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'I've Fallen and I Can't Get Up!' v2.0 155

Posted by timothy
from the when-skype-isn't-enough dept.
theodp writes "Remember those old Lifecall commercials? Well, you've come a long way, Grandma! The NY Times reports on a raft of new technology that's making it possible for adult children to remotely monitor to a stunningly precise degree the daily movements and habits of their aging parents. The purpose is to provide enough supervision to allow elderly people to stay in their homes rather than move to an assisted-living facility or nursing home. Systems like GrandCare, BeClose, QuietCare, and MedMinder allow families to keep tabs on Mom and Dad's whereabouts, and make sure they take their meds. Perhaps Zynga can make a game out of all this — GeriatricVille?"
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'I've Fallen and I Can't Get Up!' v2.0

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  • great (Score:4, Insightful)

    by FuckingNickName (1362625) on Saturday July 31, 2010 @05:57PM (#33098138) Journal

    Now social services in England will have another excuse not to help people who need human attendance. "This equipment works just as well!" No, some GPS/accelerometer/camera/button is no substitute for the supervision, companionship and observational skill of humans.

  • by Anonymous Coward on Saturday July 31, 2010 @06:03PM (#33098164)

    Well as someone taking care of an Alzheimer parent I can see how all this will be beneficial. Being a caregiver is hard and we need all the help we can muster.

  • Re:great (Score:4, Insightful)

    by PopeRatzo (965947) * on Saturday July 31, 2010 @06:08PM (#33098188) Homepage Journal

    Now social services in England will have another excuse not to help people who need human attendance.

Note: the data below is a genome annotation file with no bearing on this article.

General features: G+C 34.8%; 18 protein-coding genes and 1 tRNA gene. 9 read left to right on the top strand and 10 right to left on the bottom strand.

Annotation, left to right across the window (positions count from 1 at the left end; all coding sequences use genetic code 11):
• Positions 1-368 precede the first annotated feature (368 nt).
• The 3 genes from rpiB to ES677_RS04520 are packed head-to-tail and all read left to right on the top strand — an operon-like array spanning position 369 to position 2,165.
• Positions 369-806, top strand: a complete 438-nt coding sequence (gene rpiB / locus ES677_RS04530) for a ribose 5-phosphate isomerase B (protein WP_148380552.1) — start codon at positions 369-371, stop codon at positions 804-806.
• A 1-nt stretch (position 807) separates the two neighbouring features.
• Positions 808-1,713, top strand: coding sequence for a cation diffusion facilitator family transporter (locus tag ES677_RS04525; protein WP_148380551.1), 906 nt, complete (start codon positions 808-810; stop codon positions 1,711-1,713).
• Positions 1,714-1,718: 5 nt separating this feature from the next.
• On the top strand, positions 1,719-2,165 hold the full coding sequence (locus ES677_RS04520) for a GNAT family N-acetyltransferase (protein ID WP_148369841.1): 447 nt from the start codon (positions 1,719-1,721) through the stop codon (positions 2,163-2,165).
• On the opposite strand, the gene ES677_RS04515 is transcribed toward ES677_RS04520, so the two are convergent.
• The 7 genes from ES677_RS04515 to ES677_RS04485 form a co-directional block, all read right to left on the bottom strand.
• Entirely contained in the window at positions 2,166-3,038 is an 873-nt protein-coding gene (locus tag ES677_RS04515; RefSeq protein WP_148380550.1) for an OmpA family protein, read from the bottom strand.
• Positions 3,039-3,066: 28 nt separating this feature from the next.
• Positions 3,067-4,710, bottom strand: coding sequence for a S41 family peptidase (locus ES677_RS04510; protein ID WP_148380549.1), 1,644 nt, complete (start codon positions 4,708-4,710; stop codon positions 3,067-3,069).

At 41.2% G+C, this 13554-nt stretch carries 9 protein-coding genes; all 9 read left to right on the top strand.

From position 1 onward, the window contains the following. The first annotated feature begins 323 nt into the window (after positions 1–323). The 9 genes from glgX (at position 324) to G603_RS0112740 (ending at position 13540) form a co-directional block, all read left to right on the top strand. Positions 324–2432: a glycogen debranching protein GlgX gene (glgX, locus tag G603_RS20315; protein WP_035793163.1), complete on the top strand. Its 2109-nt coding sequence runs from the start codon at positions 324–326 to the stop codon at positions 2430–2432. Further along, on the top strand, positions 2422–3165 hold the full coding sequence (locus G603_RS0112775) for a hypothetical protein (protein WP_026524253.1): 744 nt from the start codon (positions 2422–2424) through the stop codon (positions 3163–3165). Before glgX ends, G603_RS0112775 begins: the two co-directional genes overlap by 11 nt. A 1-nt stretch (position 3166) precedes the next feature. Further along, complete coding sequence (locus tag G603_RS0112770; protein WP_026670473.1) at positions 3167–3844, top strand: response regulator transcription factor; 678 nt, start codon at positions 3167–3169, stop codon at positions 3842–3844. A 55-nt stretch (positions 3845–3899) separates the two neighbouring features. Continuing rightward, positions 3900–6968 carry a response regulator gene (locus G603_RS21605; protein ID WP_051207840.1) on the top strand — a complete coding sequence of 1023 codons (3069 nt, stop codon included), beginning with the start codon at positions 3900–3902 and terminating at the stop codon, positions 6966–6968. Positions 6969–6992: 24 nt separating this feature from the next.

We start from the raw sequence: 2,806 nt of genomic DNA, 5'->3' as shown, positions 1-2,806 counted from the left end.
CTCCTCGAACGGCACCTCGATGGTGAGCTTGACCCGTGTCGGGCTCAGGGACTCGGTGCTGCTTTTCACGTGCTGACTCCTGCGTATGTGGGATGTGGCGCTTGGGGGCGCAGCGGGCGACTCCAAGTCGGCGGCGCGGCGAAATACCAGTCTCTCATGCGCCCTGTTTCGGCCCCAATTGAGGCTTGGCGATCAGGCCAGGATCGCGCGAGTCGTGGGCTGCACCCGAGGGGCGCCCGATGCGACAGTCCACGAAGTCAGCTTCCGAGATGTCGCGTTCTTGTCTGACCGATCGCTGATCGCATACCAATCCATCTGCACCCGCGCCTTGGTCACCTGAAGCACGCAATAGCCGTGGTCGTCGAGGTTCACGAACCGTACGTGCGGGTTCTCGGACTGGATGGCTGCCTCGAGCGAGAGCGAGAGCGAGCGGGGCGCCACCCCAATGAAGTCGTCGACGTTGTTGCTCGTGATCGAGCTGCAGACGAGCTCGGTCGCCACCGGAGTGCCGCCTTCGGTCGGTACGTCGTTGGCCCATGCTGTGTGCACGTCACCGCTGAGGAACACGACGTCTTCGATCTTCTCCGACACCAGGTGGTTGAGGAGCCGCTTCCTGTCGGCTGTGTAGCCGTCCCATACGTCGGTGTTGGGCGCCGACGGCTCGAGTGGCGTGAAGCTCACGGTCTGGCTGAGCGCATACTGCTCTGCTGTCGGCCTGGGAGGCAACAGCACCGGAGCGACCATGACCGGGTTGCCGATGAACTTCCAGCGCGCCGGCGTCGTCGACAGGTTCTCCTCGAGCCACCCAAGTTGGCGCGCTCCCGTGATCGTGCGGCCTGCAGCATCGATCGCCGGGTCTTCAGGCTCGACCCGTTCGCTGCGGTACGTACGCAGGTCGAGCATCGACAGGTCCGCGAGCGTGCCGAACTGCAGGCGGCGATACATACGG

The alternative is an archaic system of elder care called "families". I understand it was practiced in some parts of the world back in the 20th century.

    Apparently, here in the brave new world of the 21st century, every relative has to work in order to pay off the credit cards and cell phone bill, so there's insufficient personnel to staff these "families".

  • by Nick Fel (1320709) on Saturday July 31, 2010 @06:09PM (#33098200)
    Along these lines, I found a great research paper abandoned at the printer a few weeks back: http://www.yaroslavvb.com/papers/chen-bathroom.pdf [yaroslavvb.com]
  • Re:great (Score:5, Insightful)

    by FuckingNickName (1362625) on Saturday July 31, 2010 @06:19PM (#33098264) Journal

    The alternative is an archaic system of elder care called "families".

    Right, where to begin...

    (1) Yes, families do have the option to look after older members to a certain degree, and it's sad that parents in some societies are encouraged to separate themselves from their children and vice versa;

    (2) But not everyone has children. Recall also that children are a huge unearnt burden to the state, while older people have already paid their national insurance / social security / whatever contributions and are just getting the care they paid for. We are all better off because we do not breed out of concern about our frailties;

    (3) There are certain classes of illnesses better tackled by a staff of trained physical and mental health shift workers. For example, someone who is senile but mobile can be a great danger to themselves. They will keep you up all night. When do you propose to sleep?